When you speak into Google Voice Search, what comes out is text. Nothing more than text that represent a more or less accurate  word-by-word transcription of what you just said. The text is fed to the traditional Google search, which returns a traditional Google list of results, or “links”. Rather Siri tries to do something more. Text is an intermediate product, provided by the speech recognizer as a transcription of what  you just said. But Siri then uses the text to “understand” what you just said, and provide an answer. So, for instance, if you speak into Google and say “set up an appointment with John Doe for next Tuesday at three”, Google Voice Search will show you links to Web pages about setting up appointments, pages about Mr.  John Doe, and pages having to do with Tuesdays and the number three. Siri, instead, if it worked correctly, will pop up your calendar for next Tuesday and eventually will setup the requested appointment. How do we compare them?  We should probably compare them on something which is common to both, something that both do. For instance the word by word transcription of what you said. Speech researchers have been doing this type of evaluation for decades using a measure called word error rate (or WER), which is computed by matching the correct sequence of words for every test utterance, and the corresponding sequence of words returned by the speech recognizer, aligning them, finding out the words in common and whether some other words were spuriously inserted or deleted. Typically the WER is computed on a test set of a few thousands of utterances randomly selected in order not to introduce any bias. And the very same utterances should be fed to both systems, in order for the test to be fair. That is not an easy task to do for a non-insider on the two systems at hand, but with the solution of some technical problems, it could be done more ore less accurately.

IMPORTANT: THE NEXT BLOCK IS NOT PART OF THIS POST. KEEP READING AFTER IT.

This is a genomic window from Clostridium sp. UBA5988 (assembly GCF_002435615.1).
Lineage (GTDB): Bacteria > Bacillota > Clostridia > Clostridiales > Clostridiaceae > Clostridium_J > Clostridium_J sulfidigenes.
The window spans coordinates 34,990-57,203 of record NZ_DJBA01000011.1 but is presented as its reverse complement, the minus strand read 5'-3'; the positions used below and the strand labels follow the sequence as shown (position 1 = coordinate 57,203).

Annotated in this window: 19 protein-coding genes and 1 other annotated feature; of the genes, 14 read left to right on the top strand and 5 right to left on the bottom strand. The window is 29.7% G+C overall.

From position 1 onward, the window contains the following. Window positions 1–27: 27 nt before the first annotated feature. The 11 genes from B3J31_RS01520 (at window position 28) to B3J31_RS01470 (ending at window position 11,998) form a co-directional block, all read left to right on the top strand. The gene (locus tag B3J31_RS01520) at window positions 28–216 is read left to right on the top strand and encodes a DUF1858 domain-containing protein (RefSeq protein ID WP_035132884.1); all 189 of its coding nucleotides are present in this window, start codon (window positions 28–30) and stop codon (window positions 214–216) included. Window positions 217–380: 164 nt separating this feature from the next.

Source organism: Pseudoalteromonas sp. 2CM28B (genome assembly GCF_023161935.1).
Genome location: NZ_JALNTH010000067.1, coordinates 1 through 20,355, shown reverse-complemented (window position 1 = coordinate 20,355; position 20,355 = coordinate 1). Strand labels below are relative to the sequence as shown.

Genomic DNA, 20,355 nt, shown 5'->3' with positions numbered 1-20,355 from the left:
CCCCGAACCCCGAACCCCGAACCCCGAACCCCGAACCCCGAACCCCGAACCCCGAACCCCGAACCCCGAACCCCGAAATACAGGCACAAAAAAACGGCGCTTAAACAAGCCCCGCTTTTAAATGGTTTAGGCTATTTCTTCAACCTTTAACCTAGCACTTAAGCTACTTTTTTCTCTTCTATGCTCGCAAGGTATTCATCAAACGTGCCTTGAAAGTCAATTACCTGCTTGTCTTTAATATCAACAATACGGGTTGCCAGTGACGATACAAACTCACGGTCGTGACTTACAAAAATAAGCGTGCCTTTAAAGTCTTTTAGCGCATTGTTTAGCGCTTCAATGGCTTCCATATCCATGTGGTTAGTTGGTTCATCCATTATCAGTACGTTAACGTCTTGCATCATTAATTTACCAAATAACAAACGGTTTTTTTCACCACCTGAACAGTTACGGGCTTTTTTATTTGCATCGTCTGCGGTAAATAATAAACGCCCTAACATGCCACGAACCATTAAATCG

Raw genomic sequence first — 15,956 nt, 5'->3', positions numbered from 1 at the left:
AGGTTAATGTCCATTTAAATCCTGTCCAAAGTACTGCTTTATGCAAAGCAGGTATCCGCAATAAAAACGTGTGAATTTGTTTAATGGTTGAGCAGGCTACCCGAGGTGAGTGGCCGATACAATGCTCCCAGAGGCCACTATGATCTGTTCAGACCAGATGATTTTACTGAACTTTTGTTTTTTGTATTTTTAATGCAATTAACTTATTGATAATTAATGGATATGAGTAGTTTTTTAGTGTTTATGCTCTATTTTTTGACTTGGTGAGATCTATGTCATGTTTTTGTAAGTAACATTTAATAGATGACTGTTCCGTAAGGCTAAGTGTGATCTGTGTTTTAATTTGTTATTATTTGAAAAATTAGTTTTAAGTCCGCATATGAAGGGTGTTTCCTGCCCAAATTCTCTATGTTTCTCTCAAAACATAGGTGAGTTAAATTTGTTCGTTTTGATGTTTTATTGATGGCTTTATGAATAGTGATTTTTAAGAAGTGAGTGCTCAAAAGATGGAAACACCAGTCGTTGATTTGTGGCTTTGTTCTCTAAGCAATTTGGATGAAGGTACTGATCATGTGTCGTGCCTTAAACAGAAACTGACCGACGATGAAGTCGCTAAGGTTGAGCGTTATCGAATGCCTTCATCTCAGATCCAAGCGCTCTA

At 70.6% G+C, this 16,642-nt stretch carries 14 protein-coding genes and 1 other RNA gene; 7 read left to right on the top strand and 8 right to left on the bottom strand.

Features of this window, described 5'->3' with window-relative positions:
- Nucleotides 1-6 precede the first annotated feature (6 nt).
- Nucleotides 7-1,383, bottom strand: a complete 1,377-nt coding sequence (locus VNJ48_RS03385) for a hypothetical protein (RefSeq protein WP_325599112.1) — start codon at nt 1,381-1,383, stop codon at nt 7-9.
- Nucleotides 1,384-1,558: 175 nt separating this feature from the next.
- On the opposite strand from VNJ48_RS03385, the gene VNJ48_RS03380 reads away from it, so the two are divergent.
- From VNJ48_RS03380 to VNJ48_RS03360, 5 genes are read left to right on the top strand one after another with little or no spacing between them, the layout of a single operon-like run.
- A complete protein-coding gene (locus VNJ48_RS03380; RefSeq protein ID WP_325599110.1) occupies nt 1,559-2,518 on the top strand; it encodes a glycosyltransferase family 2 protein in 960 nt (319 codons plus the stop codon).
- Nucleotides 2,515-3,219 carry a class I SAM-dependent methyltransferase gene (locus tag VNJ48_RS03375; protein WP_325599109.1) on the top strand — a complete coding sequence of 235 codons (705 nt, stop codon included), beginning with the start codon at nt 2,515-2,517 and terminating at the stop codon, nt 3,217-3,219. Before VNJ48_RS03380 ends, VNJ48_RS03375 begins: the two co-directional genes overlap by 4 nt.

Now Google Voice Search stops there. There is nothing beyond the textual transcription for Google (although I notice more and more some direct answers provided by Google to direct questions, a sign they are doing some sort of language understanding). In Siri, as we saw, there is more. But when we get to the realm of meaning–and not just words–things start to become complicated, and there are no easy to implement standard tests for gauging the accuracy of a language understanding system. Scientists tried many times in the past, but it was always a hard task, and worse, it was always depending very much on the application, and not easy scalable and portable to different domains. And the problem is, if we can’t measure things, we cannot improve them easily. Now, I am sure that Apple scientists have their own way to measure the average accuracy of Siri’s answers–I would have that if I were one of them–but I know it’s not an easy task.  In conclusion, we can’t really compare one with the other, since they do different things, but we can can certainly say that one makes its users happier than the other.